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Popular funeral readings

 

What is a funeral reading?

Depending on the type of funeral that you're planning or attending, it's likely that some sort of words will be spoken by the person leading the funeral, a family member, or someone else who knew the person who has passed away, taking the form of a reading.

Funeral readings come in a wide variety of forms, lengths and formats, and can range from religious readings and poetry all the way to song lyrics and even jokes. Readings don't necessarily have to reflect the person or what they did in their life, and instead are often meaningful and provide an opportunity for mourners to look back and think about the person. 

 

Can I write my own funeral reading?

It's absolutely fine to come up with some original words or write some poetry if you're a budding writer. Just remember, if you're writing about the person or their life, that the eulogy is best reserved for in-depth words and stories relating to the person - stick to words that offer some sort of comfort and empathy rather than anecdotes when it comes to funeral readings.

 

Can there be more than one funeral reading?

If you've got multiple family members or friends who would like to say something, then it's acceptable to have several shorter funeral readings rather than one long funeral reading. If you've found the perfect reading but it's on the longer side, then you can always get readers to recite alternate verses or break up the reading amongst the group.

 

Do funeral readings have to be religious?

A funeral reading does not have to be religious. It's best to check with your place of worship or your religious leader to see what the recommendations are, but many faiths are open about what kind of readings can take place at a funeral. If the person’s funeral is taking place at a non-religious facility or isn’t following any sort of structure from a religious point of view, then you won’t need to worry about the content being religious.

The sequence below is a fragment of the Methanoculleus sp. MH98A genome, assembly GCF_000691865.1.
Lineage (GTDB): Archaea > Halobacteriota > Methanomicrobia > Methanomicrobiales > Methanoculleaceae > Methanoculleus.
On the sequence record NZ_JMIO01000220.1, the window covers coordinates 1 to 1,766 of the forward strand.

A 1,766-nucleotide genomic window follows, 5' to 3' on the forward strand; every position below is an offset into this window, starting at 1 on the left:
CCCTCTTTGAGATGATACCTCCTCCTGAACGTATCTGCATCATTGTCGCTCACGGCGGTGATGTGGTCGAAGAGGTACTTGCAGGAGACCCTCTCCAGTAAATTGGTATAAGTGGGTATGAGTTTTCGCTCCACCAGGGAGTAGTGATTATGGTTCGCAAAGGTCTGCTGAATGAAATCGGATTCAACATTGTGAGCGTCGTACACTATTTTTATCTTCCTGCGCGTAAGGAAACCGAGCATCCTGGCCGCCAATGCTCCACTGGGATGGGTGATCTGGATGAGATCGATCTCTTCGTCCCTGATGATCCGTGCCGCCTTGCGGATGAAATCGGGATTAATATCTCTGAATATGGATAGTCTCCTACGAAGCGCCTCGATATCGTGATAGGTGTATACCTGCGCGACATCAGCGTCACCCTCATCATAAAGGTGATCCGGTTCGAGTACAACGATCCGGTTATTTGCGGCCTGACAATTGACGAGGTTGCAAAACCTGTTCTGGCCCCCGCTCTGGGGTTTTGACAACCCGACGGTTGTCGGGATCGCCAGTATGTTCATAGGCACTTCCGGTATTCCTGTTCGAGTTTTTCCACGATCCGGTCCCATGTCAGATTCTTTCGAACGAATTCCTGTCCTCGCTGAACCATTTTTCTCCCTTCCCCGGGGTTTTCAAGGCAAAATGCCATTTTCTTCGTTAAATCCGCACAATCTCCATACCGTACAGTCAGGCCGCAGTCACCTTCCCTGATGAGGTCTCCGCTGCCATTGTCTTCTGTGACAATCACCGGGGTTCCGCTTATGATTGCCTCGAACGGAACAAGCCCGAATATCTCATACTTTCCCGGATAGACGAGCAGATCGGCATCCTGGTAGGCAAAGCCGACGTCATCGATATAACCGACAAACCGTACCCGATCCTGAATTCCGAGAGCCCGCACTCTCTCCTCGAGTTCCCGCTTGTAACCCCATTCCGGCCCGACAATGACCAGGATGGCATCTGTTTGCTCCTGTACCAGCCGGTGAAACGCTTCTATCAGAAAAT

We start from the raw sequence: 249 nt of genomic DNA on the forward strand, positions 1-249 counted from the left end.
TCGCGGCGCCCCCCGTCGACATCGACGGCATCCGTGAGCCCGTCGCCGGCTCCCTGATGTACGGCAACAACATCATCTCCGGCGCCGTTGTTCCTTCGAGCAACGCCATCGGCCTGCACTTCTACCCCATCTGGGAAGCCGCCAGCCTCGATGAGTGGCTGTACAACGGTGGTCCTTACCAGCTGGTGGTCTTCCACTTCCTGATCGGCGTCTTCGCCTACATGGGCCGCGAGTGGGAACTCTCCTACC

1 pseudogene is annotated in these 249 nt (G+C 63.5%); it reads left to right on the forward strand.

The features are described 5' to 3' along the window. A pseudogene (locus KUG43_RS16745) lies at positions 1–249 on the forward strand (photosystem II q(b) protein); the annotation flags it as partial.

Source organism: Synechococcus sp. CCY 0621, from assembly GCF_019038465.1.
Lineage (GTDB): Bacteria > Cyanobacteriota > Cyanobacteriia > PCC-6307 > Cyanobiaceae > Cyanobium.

Who can read at a funeral?

Anyone is welcome to read at a funeral. Although a religious leader, minister or officiant may end up doing most of the speaking throughout the ceremony (unless you opt for a Simplicity attended funeral, which means anyone can conduct or lead the funeral ceremony), it's common for a relative, friend or loved one to read a few words. Readings can offer consolation, empathy, comfort and remembrance, but there aren't any limits on the content or who does the reading.

 

How long should a funeral reading be?

As with any public speaking, getting the timing right is important. Readings can be as short or long as you want them to be, but opting for a short reading may mean the opportunity to say some meaningful words gets lost, whereas going for a much longer reading could leave mourners getting lost in a sea of words. If in doubt, set a timer on your phone or a stopwatch, read out the poem or passage and check how long it takes.

There are no strict rules, but anything over 5 minutes could be considered a long reading. The most common reading durations are 1-2 minutes, but if it goes over this, you should not worry – the important thing is saying something that provides meaning and reflection to those listening.

 

Popular non-religious funeral readings

Funeral Blues, W.H. Auden

‘Funeral Blues’ or ‘Stop all the Clocks’ was penned by Auden in 1936 originally as a piece of satire about the mourning of a political leader for the play ‘Ascent of F6’, but over time has become a very popular funeral reading thanks to the meaningful, deliberate and clear themes and metaphors throughout. It’s a good choice for those looking for clever writing and metaphors that will make the audience think about what is being said.